Monday, September 29, 2008

Human Contact, Community and Discontentment

It is a well establish fact that isolation from others is extremely stressful biochemically to human beings. One of the ironies of technology is that it has always been presented with the promise that is will lead to increased human contact and connectedness. It hasn't really fulfilled on that promise.

I've come across a few interesting discussions on the subjects of human contact and contentment. Below are links and a few summarized points from each.

WNYC's Radio Lab episode on the subject of "Contact".

Some interesting points in the segment of the program with Robert Putnam of Harvard University: From about 1900 on, American's involvement in social organizations (Scouts, Church, PTA, Moose Club) increased. Sometime in the late 60's or early 70's the trend reversed and participation began to decrease. Even drinking in local bars decreased 35%. During this same period of time levels of trust of others decreased.

Your chances of dying in the next 12 months are cut in half by joining 1 social group.

KERA's Think podcast: American Discontent in the New Millennium. Episode description: As Americans, most of us live comfortable, safe, free and long lives. So why are many of us so unhappy and angry at the rest of our fellow citizens? We'll talk this hour with Dick Meyer, editorial director of digital media at NPR and author of the new book Why We Hate Us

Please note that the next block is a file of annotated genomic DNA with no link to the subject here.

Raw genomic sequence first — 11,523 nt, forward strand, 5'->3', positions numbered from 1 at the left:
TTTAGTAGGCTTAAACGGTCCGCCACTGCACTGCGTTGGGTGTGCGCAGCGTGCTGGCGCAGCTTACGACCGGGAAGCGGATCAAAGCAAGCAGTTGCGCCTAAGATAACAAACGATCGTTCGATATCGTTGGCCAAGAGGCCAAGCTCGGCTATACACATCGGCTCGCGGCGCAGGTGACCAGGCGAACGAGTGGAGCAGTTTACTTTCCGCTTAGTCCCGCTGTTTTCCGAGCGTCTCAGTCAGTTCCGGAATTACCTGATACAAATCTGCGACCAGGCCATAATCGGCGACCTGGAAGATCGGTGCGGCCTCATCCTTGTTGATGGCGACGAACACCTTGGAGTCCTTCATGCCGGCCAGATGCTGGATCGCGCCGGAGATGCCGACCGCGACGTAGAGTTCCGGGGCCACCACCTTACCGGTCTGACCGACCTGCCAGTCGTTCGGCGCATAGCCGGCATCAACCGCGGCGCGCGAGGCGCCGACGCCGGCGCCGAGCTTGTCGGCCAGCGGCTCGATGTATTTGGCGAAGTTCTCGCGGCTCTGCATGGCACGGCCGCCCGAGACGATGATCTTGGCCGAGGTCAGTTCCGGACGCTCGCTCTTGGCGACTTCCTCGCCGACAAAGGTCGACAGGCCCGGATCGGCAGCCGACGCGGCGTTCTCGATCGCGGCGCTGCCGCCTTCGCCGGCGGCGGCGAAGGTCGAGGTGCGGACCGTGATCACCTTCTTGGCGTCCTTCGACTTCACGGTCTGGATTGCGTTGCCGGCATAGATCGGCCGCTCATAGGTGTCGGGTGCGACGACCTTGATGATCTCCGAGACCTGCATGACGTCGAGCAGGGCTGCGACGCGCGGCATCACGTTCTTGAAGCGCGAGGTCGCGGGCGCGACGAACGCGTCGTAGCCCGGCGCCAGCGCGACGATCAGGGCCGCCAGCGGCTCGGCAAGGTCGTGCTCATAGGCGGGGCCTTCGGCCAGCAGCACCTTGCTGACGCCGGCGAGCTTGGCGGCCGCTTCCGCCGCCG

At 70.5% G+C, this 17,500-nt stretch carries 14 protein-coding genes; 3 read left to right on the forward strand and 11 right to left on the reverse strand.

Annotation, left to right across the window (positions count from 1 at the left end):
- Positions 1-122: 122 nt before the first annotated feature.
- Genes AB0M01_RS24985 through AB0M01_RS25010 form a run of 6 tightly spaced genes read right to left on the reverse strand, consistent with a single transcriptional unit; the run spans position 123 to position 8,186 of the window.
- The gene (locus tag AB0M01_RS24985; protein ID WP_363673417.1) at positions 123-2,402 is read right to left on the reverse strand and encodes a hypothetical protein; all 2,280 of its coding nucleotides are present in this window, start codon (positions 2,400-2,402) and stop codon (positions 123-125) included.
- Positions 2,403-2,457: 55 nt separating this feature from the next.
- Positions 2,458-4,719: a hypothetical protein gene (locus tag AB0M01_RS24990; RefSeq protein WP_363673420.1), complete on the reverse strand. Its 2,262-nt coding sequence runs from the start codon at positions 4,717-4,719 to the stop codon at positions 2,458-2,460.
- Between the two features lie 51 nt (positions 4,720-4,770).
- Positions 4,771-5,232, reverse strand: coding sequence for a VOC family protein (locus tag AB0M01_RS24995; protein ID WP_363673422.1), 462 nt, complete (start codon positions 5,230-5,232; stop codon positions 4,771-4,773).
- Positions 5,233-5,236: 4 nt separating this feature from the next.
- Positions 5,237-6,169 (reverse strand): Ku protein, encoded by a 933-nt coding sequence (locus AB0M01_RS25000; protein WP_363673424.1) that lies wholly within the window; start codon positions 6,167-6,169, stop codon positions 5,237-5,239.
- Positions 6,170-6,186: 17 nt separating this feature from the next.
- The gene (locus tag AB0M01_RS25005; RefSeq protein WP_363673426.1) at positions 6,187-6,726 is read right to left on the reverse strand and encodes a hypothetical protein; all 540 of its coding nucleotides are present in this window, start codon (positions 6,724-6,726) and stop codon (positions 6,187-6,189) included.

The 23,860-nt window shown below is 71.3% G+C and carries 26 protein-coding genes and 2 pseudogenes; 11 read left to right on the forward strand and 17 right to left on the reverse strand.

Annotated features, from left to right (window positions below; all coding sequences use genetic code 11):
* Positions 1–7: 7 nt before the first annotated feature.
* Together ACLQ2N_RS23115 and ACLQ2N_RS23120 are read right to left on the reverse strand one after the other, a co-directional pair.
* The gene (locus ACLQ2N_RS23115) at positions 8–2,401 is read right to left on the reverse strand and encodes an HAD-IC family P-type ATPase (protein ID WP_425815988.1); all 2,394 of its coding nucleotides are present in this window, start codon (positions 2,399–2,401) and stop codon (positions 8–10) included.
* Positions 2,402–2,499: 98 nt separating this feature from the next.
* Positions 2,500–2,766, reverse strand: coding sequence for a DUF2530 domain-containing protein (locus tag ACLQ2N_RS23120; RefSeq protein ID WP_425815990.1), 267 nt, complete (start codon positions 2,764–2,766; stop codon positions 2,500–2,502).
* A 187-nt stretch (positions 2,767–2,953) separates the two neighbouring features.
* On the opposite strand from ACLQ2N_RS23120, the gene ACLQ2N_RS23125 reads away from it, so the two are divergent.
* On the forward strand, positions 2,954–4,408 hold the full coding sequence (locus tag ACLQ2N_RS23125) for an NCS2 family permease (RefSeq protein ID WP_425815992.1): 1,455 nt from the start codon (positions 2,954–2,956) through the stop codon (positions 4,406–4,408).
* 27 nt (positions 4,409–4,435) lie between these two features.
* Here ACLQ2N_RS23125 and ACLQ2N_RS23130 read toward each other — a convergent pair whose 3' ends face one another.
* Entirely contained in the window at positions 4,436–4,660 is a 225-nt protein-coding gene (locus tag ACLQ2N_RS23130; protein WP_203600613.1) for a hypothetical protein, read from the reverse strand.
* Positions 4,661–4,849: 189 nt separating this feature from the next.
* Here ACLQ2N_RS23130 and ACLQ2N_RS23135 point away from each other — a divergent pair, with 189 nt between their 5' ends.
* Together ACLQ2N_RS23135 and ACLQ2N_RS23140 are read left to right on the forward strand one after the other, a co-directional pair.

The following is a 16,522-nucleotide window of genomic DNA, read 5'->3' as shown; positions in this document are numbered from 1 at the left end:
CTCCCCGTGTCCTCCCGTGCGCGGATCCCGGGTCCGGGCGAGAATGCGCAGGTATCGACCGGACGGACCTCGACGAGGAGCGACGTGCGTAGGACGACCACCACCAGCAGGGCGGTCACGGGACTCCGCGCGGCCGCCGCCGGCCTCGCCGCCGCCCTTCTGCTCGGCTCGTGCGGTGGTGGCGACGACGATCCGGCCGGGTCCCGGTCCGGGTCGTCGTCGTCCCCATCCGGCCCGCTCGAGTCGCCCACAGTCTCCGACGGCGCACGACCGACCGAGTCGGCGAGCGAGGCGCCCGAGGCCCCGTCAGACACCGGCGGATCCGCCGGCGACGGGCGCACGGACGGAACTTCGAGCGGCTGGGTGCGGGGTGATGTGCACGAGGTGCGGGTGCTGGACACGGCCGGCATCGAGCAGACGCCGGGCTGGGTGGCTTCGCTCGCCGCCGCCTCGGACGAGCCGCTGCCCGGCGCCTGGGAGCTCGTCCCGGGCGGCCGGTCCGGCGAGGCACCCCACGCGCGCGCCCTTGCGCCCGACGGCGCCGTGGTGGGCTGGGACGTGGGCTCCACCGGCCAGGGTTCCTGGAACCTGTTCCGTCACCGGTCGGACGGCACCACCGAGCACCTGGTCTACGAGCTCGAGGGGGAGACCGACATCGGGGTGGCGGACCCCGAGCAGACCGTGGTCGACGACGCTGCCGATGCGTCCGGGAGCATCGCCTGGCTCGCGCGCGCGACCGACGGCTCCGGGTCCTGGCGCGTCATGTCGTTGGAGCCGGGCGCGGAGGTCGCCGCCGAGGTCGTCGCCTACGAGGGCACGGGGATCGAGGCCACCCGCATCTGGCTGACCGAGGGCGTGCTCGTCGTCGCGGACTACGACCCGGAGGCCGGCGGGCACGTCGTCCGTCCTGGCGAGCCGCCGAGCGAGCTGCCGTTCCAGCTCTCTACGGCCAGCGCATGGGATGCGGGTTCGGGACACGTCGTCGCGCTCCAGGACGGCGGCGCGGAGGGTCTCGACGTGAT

The promise of technology to connect us to one another hasn't really panned out. People in general feel more lonely and isolated. One of the ways that this has been measured is by surveying how many confidants people have in their lives. From the early 1980's to the early 2000's the number of people reporting to have 0 or only 1 confidant has doubled.

In the interview the author also discusses the 60's "me" generations idealism and how it subsequently transformed into a form of narcissism. I've been ranting a bit lately how I believe that the baby boomer generation is responsible for the downfall of America. Dick Meyer seems to agree with me on this. He describes their lack of ethical and moral moorings as resulting from their rejection of their parents and grandparents values and institution and their failure to replace them with anything meaningful.

I will end with a clip of Marshall McLuhan on "The Global Village".


Nixta said...

That reminds me of the National Geographic show on Elephant Rage that they rebroadcast the other day.

One hypothesis, broadly borne out through remedial experiments, is that the widespread population control of elephants involving the killing of older males has left them without a dominant male (why don't they just say "father figure"?).

When groups of elephants that are angry and prone to attacking have an older stable male introduced, the behaviour (which suddenly seems little more than petulant) disappears.

Thomas Sherman said...

to quote spock... "fascinating"